For better or worse, Facebook is going to start looking a lot more like a product catalog.
On Tuesday, the social network plans to unveil Product Ads — a new format for brands to show off multiple offerings, and in some cases, their entire inventory.
“Businesses can now showcase more products and people on Facebook can discover more relevant products,” a Facebook spokesman said on Tuesday.
To avoid overwhelming users — and improve conversion rates — Facebook says the ads will be highly targeted and customizable.
Leading up to its official launch, Facebook has been testing Product Ads with a number of brand partners, including Target and Shutterfly. For these and other partners, Facebook says it can manually create campaigns targeting particular products to specific audiences, or automatically optimize their campaigns to do essentially the same thing.
Analysts on Tuesday said the new initiative makes good business sense. "Facebook has clearly learned from Google's product listing ads by including automatic product feeds so that retailers can keep ads aligned with real-time inventory," said Yory Wurmser, retail and ecommerce analyst at eMarketer. "With the wide-scale introduction of product ads, Facebook is creating a full menu of direct response advertising for retailers."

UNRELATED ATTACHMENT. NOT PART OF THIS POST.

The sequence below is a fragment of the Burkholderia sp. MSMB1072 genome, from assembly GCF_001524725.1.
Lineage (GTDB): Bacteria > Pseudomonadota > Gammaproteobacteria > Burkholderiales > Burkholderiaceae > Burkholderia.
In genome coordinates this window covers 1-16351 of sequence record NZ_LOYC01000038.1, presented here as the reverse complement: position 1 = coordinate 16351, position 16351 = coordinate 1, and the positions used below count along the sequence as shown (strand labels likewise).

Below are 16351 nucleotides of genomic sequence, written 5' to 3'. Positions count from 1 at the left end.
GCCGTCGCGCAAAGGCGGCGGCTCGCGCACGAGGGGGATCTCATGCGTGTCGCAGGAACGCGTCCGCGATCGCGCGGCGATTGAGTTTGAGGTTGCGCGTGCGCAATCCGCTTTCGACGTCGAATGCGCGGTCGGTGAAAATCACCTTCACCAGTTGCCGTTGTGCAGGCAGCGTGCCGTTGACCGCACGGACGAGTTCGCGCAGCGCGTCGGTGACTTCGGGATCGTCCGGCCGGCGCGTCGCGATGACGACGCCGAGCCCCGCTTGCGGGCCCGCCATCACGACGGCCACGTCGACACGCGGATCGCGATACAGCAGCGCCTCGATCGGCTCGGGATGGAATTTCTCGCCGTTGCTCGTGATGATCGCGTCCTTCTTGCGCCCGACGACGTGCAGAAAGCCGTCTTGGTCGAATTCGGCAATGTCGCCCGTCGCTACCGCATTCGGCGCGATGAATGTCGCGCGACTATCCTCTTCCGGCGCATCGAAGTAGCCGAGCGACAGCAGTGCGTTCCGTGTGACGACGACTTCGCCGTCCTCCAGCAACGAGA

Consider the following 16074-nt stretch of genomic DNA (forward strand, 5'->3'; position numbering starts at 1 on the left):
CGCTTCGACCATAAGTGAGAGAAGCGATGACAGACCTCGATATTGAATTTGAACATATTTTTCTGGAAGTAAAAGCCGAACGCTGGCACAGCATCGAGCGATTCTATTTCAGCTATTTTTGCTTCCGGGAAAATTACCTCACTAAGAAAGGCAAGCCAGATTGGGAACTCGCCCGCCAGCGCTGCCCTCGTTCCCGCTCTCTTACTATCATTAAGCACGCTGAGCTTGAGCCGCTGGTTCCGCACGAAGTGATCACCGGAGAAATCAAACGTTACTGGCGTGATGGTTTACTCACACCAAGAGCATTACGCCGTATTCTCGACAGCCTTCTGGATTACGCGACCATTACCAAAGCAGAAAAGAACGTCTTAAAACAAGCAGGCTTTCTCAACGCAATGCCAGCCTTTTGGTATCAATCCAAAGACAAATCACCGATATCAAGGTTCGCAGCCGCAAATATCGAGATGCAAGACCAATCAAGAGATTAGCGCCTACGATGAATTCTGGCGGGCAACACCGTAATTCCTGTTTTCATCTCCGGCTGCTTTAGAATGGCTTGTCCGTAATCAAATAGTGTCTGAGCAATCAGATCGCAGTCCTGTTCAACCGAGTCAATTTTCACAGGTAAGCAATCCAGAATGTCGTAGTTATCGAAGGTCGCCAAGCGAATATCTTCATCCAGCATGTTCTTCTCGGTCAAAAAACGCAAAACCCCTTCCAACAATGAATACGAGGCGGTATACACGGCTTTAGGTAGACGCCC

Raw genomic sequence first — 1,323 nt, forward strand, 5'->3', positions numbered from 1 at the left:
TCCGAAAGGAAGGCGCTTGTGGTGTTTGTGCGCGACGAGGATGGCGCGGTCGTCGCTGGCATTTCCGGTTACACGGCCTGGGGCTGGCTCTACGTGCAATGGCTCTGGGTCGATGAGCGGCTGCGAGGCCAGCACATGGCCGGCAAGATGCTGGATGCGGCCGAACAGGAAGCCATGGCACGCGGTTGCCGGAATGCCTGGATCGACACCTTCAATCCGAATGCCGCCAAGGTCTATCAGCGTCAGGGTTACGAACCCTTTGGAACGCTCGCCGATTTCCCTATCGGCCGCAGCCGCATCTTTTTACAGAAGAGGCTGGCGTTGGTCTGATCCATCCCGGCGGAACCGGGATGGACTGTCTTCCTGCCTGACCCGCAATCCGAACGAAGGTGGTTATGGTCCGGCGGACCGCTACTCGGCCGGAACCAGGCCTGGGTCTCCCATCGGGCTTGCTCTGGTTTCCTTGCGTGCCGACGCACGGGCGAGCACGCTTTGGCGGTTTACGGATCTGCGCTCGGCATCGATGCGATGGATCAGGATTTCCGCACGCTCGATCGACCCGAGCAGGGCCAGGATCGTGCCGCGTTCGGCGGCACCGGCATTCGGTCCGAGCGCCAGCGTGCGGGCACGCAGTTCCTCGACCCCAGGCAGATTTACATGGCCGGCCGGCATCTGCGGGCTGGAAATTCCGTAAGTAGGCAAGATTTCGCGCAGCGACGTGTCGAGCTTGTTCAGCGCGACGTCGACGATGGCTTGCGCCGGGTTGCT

Shown in single- or multi-product ad units, offerings can be customized for use throughout the purchase funnel from discovery and awareness to checkout. Brands can also curate their offerings in a number of ways, like highlighting products that were most recently viewed by shoppers, or those products that are already selling well.
Among other options, advertisers can automatically target users who have previously visited their Web site or app, as well as reaching people based on specific interests and geographies.
The new units also work across all digital channels. When used with Facebook’s conversion pixel or SDK, the company says product ads are optimized for each person that sees them.
In addition, the automated ad system will turn off ads for specific products when they are out of stock.
In tests, brands say the new ad units performed well. Kristi Argyilan, senior vice president at Target, reported that the Product Ads resulted in a 20% increase in conversion compared to other Facebook ads.
If successful, the new offering could challenge Pinterest, and even more traditional ecommerce leaders like Amazon and eBay.
Facebook has steadily been making inroads into ecommerce. With the help of payment start-up Stripe, the social giant recently unveiled a “Buy” button, and expanded its classifieds-style commerce efforts.
Despite its promise, social media has yet to carve out a significant share of the ecommerce market. In fact, social media channels — including Facebook, Twitter, Instagram, and Pinterest — contributed just 1.7% of total e-commerce sales, this year, research firm Custora recently reported.
By comparison, email contributed 27.3% of total online sales, followed by 18.9% originating from free search, and 18.5% from paid-search marketing.
As of Tuesday, Facebook is making its new Product Ads available today in the API through Marketing Partners, and plans to roll it out in Power Editor over the next few weeks.